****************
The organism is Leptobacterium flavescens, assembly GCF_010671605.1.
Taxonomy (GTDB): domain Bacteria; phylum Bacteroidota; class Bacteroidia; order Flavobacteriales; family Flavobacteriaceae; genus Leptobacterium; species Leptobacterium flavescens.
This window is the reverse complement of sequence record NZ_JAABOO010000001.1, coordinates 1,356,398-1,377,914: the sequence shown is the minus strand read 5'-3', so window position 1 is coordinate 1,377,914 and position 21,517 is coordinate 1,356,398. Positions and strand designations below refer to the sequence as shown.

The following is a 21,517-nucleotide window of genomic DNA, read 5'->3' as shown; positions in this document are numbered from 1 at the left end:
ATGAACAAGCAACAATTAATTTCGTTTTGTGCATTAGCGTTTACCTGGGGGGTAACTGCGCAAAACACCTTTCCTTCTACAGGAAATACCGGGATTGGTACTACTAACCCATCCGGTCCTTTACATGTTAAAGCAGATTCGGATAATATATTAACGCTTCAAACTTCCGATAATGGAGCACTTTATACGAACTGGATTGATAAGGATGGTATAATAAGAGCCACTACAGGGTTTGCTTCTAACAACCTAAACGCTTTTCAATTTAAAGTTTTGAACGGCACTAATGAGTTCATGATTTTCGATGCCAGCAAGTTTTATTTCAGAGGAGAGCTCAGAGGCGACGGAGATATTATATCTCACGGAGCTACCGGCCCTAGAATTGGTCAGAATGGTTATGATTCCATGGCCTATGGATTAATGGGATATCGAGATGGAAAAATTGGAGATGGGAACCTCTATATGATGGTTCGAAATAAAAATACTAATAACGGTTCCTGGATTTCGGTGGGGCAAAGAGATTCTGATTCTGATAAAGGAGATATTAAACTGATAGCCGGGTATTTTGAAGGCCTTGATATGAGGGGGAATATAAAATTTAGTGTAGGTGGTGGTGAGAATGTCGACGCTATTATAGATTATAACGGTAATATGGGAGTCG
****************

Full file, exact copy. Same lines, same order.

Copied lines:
The organism is Leptobacterium flavescens, assembly GCF_010671605.1.
Taxonomy (GTDB): domain Bacteria; phylum Bacteroidota; class Bacteroidia; order Flavobacteriales; family Flavobacteriaceae; genus Leptobacterium; species Leptobacterium flavescens.
This window is the reverse complement of sequence record NZ_JAABOO010000001.1, coordinates 1,356,398-1,377,914: the sequence shown is the minus strand read 5'-3', so window position 1 is coordinate 1,377,914 and position 21,517 is coordinate 1,356,398. Positions and strand designations below refer to the sequence as shown.

The following is a 21,517-nucleotide window of genomic DNA, read 5'->3' as shown; positions in this document are numbered from 1 at the left end:
ATGAACAAGCAACAATTAATTTCGTTTTGTGCATTAGCGTTTACCTGGGGGGTAACTGCGCAAAACACCTTTCCTTCTACAGGAAATACCGGGATTGGTACTACTAACCCATCCGGTCCTTTACATGTTAAAGCAGATTCGGATAATATATTAACGCTTCAAACTTCCGATAATGGAGCACTTTATACGAACTGGATTGATAAGGATGGTATAATAAGAGCCACTACAGGGTTTGCTTCTAACAACCTAAACGCTTTTCAATTTAAAGTTTTGAACGGCACTAATGAGTTCATGATTTTCGATGCCAGCAAGTTTTATTTCAGAGGAGAGCTCAGAGGCGACGGAGATATTATATCTCACGGAGCTACCGGCCCTAGAATTGGTCAGAATGGTTATGATTCCATGGCCTATGGATTAATGGGATATCGAGATGGAAAAATTGGAGATGGGAACCTCTATATGATGGTTCGAAATAAAAATACTAATAACGGTTCCTGGATTTCGGTGGGGCAAAGAGATTCTGATTCTGATAAAGGAGATATTAAACTGATAGCCGGGTATTTTGAAGGCCTTGATATGAGGGGGAATATAAAATTTAGTGTAGGTGGTGGTGAGAATGTCGACGCTATTATAGATTATAACGGTAATATGGGAGTCG